Android WebView Caused a Google App Crash: How to Avoid a Similar Outage
April 26, 2021

James Smith
SmartBear

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On March 22, Android users around the globe suddenly saw notifications pop up on their devices saying that apps had stopped running. Critical apps such as Gmail, Google Pay, Amazon, Yahoo and certain banking apps couldn't be opened, creating widespread consumer concerns. Later, Google revealed the cause was a bug residing in the Android System WebView. Some users were able to remediate this issue by manually uninstalling the latest update and waiting for Google to release a fix. While the issue was resolved by relying on affected consumers to manually update, major crashes and painful manual workarounds can leave a lasting negative impression for users and the brand's reputation.

Software bugs are inevitable in code, so engineering teams don't realistically need to aim for 100% error-free software. However, they should have pre-production quality assurance measures in place that act as a safety net for situations like this. These tools provide comprehensive error diagnostics and actionable insights that allow software engineers to prioritize the bugs creating the most damaging user experience. Even giants like Google and Facebook still experience lapses in this process, but it is a critical step in delivering consistent, quality software.


Post-Mortem Evaluation: Breaking Down App Stability Data from the Crash

At the start of the Android app outage, Bugsnag data illustrating app stability showed four times the volume of regular Android errors registered within one day, indicating significant impact across the Android user base. The Webview bug caused approximately 75% of the crashes in the leading Android projects monitored. These projects saw around 40 times more crashes compared to the same period in the previous week. On top of that, the worst-affected projects saw 200 times the number of crashes compared to the same period in the previous week.

Additionally, an estimated 2 million users were impacted across all apps that were monitored. There was also a detected drop in overall application stability by at least 2% in Android applications, with the worst-affected projects seeing a 10% decrease in app stability scores, meaning 1 in 10 Android customers were experiencing a crash.

It's also worth noting that this Android WebView error was caused by a Native Development Kit error (NDK), which can only be detected if your crash reporting supports NDK crash detection, and if it is enabled. App stability monitoring is critical in situations like this, because certain systems don't make you opt-in for NDK monitoring like you do with others. Make sure NDK error detection is available by default.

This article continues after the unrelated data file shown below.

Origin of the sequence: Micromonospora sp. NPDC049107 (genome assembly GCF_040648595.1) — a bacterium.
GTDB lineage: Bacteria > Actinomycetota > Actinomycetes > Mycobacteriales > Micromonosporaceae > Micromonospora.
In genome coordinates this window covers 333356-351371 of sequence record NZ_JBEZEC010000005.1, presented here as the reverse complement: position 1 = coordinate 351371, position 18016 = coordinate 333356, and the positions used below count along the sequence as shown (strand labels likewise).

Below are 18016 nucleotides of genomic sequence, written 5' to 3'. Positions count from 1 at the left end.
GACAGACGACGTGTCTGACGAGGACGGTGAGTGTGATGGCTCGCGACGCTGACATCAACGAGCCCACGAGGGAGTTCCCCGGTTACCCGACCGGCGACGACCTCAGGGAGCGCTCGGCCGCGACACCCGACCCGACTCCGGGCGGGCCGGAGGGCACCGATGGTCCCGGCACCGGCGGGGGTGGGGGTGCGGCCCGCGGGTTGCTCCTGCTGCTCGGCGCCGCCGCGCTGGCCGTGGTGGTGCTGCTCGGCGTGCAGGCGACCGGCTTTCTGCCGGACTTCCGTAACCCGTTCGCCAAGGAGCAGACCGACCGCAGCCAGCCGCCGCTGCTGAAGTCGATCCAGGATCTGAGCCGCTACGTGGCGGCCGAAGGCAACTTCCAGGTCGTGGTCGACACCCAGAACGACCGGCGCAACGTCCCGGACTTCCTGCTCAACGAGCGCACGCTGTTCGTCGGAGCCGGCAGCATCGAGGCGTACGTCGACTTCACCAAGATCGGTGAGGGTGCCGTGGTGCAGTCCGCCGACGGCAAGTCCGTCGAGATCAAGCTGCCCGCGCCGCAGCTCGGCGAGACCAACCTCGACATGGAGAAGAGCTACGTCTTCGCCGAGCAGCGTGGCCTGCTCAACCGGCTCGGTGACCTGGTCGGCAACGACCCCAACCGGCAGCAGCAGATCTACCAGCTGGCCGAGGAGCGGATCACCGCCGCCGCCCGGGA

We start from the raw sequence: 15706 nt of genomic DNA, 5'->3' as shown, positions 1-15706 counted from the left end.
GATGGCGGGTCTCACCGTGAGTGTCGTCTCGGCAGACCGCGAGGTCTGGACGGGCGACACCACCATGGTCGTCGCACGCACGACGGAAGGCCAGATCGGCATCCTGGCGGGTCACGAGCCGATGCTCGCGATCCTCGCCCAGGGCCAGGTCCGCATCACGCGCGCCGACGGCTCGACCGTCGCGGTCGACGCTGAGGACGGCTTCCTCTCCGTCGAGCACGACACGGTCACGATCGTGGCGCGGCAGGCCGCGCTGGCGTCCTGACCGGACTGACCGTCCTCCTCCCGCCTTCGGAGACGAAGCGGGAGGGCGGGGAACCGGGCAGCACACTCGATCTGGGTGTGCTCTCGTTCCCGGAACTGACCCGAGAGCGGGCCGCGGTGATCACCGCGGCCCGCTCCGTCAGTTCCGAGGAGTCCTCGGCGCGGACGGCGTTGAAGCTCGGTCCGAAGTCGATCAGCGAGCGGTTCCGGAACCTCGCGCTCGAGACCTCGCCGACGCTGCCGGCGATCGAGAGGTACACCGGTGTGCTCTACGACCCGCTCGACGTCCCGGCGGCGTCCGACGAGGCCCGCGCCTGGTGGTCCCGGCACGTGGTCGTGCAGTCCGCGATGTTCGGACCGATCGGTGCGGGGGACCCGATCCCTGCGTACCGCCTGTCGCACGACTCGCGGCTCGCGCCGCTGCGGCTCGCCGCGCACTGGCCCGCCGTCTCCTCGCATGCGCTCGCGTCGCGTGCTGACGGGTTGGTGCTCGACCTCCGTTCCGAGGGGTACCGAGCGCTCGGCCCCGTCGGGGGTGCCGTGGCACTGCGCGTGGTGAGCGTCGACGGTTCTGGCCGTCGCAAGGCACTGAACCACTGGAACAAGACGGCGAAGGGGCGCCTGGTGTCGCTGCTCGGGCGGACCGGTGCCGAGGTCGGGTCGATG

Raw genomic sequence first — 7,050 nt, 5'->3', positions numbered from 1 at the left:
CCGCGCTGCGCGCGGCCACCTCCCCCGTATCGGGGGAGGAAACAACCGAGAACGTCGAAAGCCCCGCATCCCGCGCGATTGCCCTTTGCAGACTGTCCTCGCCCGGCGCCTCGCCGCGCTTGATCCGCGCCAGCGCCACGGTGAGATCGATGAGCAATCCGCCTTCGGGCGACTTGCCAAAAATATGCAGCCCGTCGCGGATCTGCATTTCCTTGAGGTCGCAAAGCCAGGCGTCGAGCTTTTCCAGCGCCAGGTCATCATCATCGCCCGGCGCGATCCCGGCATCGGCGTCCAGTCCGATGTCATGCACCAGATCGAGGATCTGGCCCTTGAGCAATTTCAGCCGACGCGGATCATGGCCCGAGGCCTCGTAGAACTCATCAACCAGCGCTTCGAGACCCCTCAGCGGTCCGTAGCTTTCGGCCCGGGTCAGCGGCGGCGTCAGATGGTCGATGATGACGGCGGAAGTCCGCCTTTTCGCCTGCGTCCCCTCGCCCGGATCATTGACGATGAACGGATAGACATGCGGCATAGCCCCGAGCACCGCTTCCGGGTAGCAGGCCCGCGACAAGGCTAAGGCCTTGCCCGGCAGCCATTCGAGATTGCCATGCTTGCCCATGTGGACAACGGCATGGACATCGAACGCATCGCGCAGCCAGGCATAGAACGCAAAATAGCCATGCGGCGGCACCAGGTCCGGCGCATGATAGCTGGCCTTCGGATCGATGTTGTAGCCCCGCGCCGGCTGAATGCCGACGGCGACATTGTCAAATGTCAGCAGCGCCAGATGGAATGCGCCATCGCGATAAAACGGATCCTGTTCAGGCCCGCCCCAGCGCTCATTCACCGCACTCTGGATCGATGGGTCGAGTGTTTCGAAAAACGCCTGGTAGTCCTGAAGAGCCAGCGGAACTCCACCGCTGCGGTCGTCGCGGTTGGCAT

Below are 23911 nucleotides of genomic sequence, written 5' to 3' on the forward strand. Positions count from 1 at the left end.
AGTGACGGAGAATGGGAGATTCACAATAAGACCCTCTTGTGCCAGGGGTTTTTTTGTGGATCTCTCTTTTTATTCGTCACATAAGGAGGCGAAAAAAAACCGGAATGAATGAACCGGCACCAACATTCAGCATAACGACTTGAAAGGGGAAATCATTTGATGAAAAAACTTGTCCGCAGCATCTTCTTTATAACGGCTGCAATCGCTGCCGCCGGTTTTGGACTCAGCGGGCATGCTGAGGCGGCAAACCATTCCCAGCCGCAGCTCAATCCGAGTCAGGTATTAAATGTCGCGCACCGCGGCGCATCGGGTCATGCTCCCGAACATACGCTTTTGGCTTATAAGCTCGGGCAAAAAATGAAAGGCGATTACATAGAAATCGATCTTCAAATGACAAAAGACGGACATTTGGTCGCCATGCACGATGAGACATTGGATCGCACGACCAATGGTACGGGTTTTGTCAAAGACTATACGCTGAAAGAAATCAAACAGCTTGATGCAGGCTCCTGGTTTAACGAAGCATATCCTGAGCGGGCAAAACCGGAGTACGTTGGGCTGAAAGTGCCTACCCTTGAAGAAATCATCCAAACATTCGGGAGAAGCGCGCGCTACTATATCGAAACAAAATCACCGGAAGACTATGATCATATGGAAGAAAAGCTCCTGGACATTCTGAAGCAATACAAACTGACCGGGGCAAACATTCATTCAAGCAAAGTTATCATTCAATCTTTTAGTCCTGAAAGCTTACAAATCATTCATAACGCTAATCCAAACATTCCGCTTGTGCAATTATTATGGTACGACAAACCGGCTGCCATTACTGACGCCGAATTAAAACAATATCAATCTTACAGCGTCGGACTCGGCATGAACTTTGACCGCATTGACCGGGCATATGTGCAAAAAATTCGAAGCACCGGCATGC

Best Practices To Protect Your Apps from Similar Outages

Given that it was an operating system component at fault in this scenario, there is not a lot development teams could have done to prevent applications from crashing in this situation. However, there are many other types of serious app outages that can be prevented by implementing best practices and defensive programming. Below are some proactive steps engineering teams can take to protect their applications from similar problems that may impact application stability:

1. Monitor for Stability Issues in Production

This is critical for engineering teams to gain immediate visibility into crashes and spikes in errors. Not only can engineering react quickly to fix issues, but it supports impact analysis which can be used to provide clear guidance to support and customer success teams to handle customer communications with confidence. Configure team notifications and incident management integrations to quickly align the team and deal with business-critical issues.

2. Track Application Freezes

This will give the team visibility into if certain features are the root cause of any ANRs (Application Not Responding) being captured. You can track application freezes by using the stack trace to see if the line of code that was running when the application froze and set off the ANR. Stack trace information identifies where in the program the error occurs so that it can be fixed.

3. A/B Test New Features

This will help teams understand how certain features are impacting application stability before releasing them to production. You should also always phase the rollouts and test features with a small group of users before releasing to your entire user base.

The Key Takeaway

Because consumers rely heavily on mobile apps to navigate day-to-day life, application stability is absolutely critical, especially in today's relentlessly competitive environment. Difficult-to-prevent system errors like the Android Systems Webview crash highlight the importance of minimizing preventable errors with defensive programming and better handling of malformed data.

The silver lining of outages like this is that it draws attention to the dire need for good software design and process. It surfaces where software engineering teams need to introduce new best practices or where to to fine-tune existing ones.

James Smith is SVP of the Bugsnag Product Group at SmartBear
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